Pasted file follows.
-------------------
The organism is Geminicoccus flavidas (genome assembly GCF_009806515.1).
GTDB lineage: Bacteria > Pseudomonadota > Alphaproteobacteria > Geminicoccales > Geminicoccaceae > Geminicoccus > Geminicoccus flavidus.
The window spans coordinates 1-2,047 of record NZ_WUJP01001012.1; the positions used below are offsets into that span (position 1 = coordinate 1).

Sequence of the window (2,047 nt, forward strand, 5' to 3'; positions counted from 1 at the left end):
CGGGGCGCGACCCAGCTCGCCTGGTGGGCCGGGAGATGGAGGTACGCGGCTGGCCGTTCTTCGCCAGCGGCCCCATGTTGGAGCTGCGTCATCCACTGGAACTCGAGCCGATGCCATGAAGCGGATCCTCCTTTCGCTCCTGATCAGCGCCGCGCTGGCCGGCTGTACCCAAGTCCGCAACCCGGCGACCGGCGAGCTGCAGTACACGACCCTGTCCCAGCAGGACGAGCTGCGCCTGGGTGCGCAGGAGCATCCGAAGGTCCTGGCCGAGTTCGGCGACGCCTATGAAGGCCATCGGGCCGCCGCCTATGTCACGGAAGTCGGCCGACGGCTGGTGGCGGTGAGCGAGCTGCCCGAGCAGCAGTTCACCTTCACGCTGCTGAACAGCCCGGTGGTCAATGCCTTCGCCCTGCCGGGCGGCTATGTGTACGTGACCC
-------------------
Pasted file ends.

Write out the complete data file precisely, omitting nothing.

The organism is Geminicoccus flavidas (genome assembly GCF_009806515.1).
GTDB lineage: Bacteria > Pseudomonadota > Alphaproteobacteria > Geminicoccales > Geminicoccaceae > Geminicoccus > Geminicoccus flavidus.
The window spans coordinates 1-2,047 of record NZ_WUJP01001012.1; the positions used below are offsets into that span (position 1 = coordinate 1).

Sequence of the window (2,047 nt, forward strand, 5' to 3'; positions counted from 1 at the left end):
CGGGGCGCGACCCAGCTCGCCTGGTGGGCCGGGAGATGGAGGTACGCGGCTGGCCGTTCTTCGCCAGCGGCCCCATGTTGGAGCTGCGTCATCCACTGGAACTCGAGCCGATGCCATGAAGCGGATCCTCCTTTCGCTCCTGATCAGCGCCGCGCTGGCCGGCTGTACCCAAGTCCGCAACCCGGCGACCGGCGAGCTGCAGTACACGACCCTGTCCCAGCAGGACGAGCTGCGCCTGGGTGCGCAGGAGCATCCGAAGGTCCTGGCCGAGTTCGGCGACGCCTATGAAGGCCATCGGGCCGCCGCCTATGTCACGGAAGTCGGCCGACGGCTGGTGGCGGTGAGCGAGCTGCCCGAGCAGCAGTTCACCTTCACGCTGCTGAACAGCCCGGTGGTCAATGCCTTCGCCCTGCCGGGCGGCTATGTGTACGTGACCC